3. 26 October 2001: President Bush signs into law the USA PATRIOT Act. The legislation granted the government the following abilities – all of which are seen as unconstitutional:
- Information sharing
- Roving wiretaps
- Access to records
- Sneak and Peek warrants
- Material support clause
You can read more on these provisions here.
4. 10 March 2006: President Bush renews the USA PATRIOT Act.
5. 2 May 2011: Osama bin Laden is killed by US forces.
6. 26 May 2011: President Obama signs the PATRIOT Sunsets Extension Act; a four-year extension of three powerful provisions of the USA PATRIOT Act – roving wiretaps, search of business records (library records, medical records, banking records…)and the surveillance of “lone wolves.”
7. 30 September 2011: An American citizen, Anwar al-Awlaki, is killed in a US drone strike. Awlaki was not charged in an American court, nor was evidence presented to a court or judge; his death was issued by the Office of the President. Additionally, his death occurred at the hands of a CIA controlled drone strike in Yemen – a country we were not at war with.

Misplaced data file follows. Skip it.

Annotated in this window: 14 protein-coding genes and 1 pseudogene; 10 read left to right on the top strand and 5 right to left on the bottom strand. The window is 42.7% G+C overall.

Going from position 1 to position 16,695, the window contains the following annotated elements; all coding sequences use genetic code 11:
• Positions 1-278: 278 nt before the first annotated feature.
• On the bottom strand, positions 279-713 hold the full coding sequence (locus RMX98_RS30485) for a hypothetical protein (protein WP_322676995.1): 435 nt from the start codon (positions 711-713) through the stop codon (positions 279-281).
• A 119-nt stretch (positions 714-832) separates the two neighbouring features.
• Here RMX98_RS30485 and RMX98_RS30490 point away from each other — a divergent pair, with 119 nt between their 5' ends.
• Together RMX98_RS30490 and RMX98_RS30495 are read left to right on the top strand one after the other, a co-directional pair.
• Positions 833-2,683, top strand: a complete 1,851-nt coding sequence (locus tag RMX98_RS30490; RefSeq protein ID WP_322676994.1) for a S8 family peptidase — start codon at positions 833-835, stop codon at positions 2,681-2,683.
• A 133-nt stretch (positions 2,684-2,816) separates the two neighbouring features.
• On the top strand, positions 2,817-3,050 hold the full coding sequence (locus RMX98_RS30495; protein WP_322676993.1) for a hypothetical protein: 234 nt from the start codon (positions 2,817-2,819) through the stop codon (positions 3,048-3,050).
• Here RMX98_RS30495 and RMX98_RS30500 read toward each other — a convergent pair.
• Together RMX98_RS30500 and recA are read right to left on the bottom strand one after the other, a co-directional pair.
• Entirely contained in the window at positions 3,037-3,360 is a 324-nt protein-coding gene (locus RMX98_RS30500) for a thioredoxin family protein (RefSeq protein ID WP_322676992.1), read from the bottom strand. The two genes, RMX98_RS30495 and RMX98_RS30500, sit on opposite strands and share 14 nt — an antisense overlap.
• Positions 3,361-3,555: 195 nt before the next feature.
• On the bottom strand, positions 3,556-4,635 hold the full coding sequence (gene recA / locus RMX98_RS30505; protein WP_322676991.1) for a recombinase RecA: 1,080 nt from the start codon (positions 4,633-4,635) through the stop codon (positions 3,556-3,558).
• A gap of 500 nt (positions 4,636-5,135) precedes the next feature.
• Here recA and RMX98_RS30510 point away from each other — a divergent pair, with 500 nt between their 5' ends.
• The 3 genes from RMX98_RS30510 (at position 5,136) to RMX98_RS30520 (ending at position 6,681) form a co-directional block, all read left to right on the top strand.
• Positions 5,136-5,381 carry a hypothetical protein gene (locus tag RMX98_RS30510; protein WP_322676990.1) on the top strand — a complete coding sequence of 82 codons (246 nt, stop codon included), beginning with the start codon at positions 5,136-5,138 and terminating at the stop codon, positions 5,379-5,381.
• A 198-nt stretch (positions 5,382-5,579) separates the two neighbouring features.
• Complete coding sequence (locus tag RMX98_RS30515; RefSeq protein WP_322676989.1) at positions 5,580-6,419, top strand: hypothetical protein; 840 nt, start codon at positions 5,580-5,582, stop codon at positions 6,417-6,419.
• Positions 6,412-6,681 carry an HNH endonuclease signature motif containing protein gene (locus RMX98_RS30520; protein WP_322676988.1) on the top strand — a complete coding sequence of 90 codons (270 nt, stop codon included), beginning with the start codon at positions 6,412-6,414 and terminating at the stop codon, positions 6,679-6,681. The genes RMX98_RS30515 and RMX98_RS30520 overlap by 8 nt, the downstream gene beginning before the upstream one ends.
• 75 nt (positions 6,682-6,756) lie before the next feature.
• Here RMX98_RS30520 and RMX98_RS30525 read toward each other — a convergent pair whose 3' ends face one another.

8. 31 December 2011: President Obama signs the National Defense Authorization Act (NDAA) of 2012. The NDAA of 2012 formally codified the ability and authority of the United States military to indefinitely detain individuals without charge or trial. More important is that the 2012 NDAA allowed, under section 1021, the military to “arrest and hold Americans without the writ of habeas corpus.”